by Belle Townsend (she/they)
Emma Curtis grew up on her family’s tobacco and cattle farm in Woodford County in central Kentucky, and she considers herself lucky to call Lexington home. A graduate of Woodford County High School and Centre College, Curtis is an independent filmmaker who tells the stories of “interesting, amazing, and fascinating” people from the central Kentucky area.
Curtis was a visible trans activist during the 2023 legislative session, where LGBTQ+ rights brought hundreds of LGBTQ+ activists and supporters to the capitol. In fact, a video of Curtis testifying on one of the anti-LGBTQ+ bills went incredibly viral on Tik Tok, where Curtis has garnered national attention. Today, Curtis has announced to “kick pride off in a really big way.” The 26-year-old Democrat has filed a statement of spending intent for the Lexington-based 93rd District, and she has announced her intent to run for the seat left open by the recent passing of Rep. Lamin Swann, D-Lexington. Curtis intends on being the first transgender person to be in the Kentucky state legislature.
As Curtis became more visible this past session, she had people yelling at her to go back to California. She found this amusing, as she has traveled to LA, NYC, and Boston in her career as an independent filmmaker. She has spent time in those places as a queer and trans person, and she was always fed the narrative that in order for her to thrive in her identity, she HAD to go to these places. Curtis rejects this narrative based on her experience of growing up here, “I love living here and I am very proud to be a Kentuckian.”
Although Curtis’s trans identity is a factor in her political involvement and her campaign, she is passionate about championing a multitude of issues.
“I am running because I believe we are at a pivotal moment in Kentucky’s history. We are dealing with a historic teacher shortage, and I am running to address that by raising their pay instead of lowering our standards. I think we are at a historic moment in terms of reproductive rights and racial justice, and I am running to do tangible good on those fronts even in a Republican majority legislature.”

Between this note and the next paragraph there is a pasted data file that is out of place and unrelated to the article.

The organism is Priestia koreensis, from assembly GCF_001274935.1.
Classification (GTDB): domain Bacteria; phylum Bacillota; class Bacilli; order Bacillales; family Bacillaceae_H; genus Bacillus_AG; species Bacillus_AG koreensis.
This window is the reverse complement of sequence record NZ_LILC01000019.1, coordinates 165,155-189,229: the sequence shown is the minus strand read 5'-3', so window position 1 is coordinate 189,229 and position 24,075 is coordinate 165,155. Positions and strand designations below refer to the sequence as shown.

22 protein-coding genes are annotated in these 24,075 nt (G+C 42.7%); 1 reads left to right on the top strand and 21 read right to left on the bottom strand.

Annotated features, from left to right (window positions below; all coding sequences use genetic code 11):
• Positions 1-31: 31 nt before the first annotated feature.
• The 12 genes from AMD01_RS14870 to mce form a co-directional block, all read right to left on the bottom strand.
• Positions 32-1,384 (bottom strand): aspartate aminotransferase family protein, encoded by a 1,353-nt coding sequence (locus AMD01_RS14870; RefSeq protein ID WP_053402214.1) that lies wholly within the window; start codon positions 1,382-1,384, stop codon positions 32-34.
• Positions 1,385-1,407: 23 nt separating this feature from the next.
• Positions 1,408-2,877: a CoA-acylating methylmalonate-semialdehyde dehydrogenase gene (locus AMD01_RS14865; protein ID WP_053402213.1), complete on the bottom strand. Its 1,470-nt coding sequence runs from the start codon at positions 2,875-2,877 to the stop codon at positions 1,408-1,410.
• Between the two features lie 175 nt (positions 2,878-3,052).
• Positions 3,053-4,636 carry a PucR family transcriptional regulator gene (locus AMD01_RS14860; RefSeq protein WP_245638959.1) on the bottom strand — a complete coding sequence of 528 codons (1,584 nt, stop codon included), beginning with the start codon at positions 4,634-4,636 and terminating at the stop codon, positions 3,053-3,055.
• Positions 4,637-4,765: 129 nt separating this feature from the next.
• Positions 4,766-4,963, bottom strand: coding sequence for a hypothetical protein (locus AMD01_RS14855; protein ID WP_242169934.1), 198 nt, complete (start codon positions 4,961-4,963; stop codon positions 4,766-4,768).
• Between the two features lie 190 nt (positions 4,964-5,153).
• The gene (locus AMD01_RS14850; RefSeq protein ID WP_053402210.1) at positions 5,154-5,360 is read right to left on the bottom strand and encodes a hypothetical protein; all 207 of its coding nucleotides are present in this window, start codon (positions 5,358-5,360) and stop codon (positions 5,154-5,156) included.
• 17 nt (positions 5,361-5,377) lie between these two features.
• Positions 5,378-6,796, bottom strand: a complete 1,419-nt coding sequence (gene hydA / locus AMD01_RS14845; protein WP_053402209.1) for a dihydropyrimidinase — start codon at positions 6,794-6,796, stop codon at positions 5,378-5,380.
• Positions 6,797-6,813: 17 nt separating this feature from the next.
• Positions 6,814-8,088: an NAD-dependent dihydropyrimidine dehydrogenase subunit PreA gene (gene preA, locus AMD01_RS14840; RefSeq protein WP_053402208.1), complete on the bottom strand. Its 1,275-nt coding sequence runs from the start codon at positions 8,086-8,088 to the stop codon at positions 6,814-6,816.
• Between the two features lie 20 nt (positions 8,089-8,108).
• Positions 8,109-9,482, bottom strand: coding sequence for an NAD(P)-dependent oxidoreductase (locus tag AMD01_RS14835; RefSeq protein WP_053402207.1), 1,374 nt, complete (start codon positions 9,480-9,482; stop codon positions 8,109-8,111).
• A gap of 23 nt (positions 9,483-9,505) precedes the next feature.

On the topic of affordable housing, Curtis shares, “As of right now, we only have one representative in the state legislature who is a renter and not a homeowner, and that is not reflective of the people who live in this district. I hope to bring that voice to the table and elevate their voices.” This was a tenant that the late Rep. Lamin Swann ran on, and Curtis is, “running to continue Lamin’s passion for affordable housing, which is an issue that impacts everyone cross Kentucky, but is especially impactful for the 93rd district.”
As Curtis was involved this past legislative session with fighting SB 150, she shares that she was, “very fortunate to have a state representative in Lamin Swann– who was incredibly encouraging of my desire to be more politically engaged.”
Swann put Curtis in contact with more people to get involved with, paired with advice and support. This led Curtis to being involved with the Kentucky Young Democrats, where she now serves on the Executive Committee as VP of Recruitment and Expansion.
Curtis says she is not running to replace Lamin Swann, but rather to succeed him.
“I have a whole world of love, respect, and admiration for him as a friend and a mentor. When he passed, members of his campaign team reached out and asked me to run for this seat. It was something I had to consider very deeply and think long and hard about. If you knew Lamin or the people he surrounded himself with, they are nothing if not consistent and persistent. After talking at length with them, I agreed I felt called to serve and carry on the legacy that he leaves behind. I am picking up the torch – where he left it for me.”
As Curtis gained increased visibility in this last legislative session, she sees the importance of providing hope to queer and trans kids out there who might not feel like they have a place in Kentucky.
Photo provided by Emma Curtis’s campaign
“I want for them to see that there is somebody like them, that they do belong here, and that this commonwealth belongs to them too.”
Curtis recognizes the narrative that has been sold to people: that trans and queer people cannot get elected into public office in Kentucky. This reminded Curtis of the 2008 presidential election, where it was insinuated that a Black man at the top of the ticket would hurt the party down ballot. But, it turned out to be the opposite. Curtis knows that LGBTQ+ voters are more energized than ever before after this legislative session. For these reasons, Curtis’s visibility is not just a potential strength for her race, but for the Democratic Party as a whole.
Providing this visibility to other trans and queer folks in Kentucky is critical in showing that this commonwealth belongs to “us” too. Curtis recognizes that there is a “huge problem” where “the people who would make the best elected officials don’t view themselves as qualified to run for office.”
Curtis believes this is due to systemic inequalities that have been around for all of this country’s existence.
“It is not unique to Kentucky, but it is especially prevalent here. What qualifies someone to run for office is if they are a member of their community and active in the community and they have good ideas they want to bring to the table and they have the desire, energy, and capacity to serve. That is the most important thing. I firmly believe that public service is about serving the public, not about serving yourself.”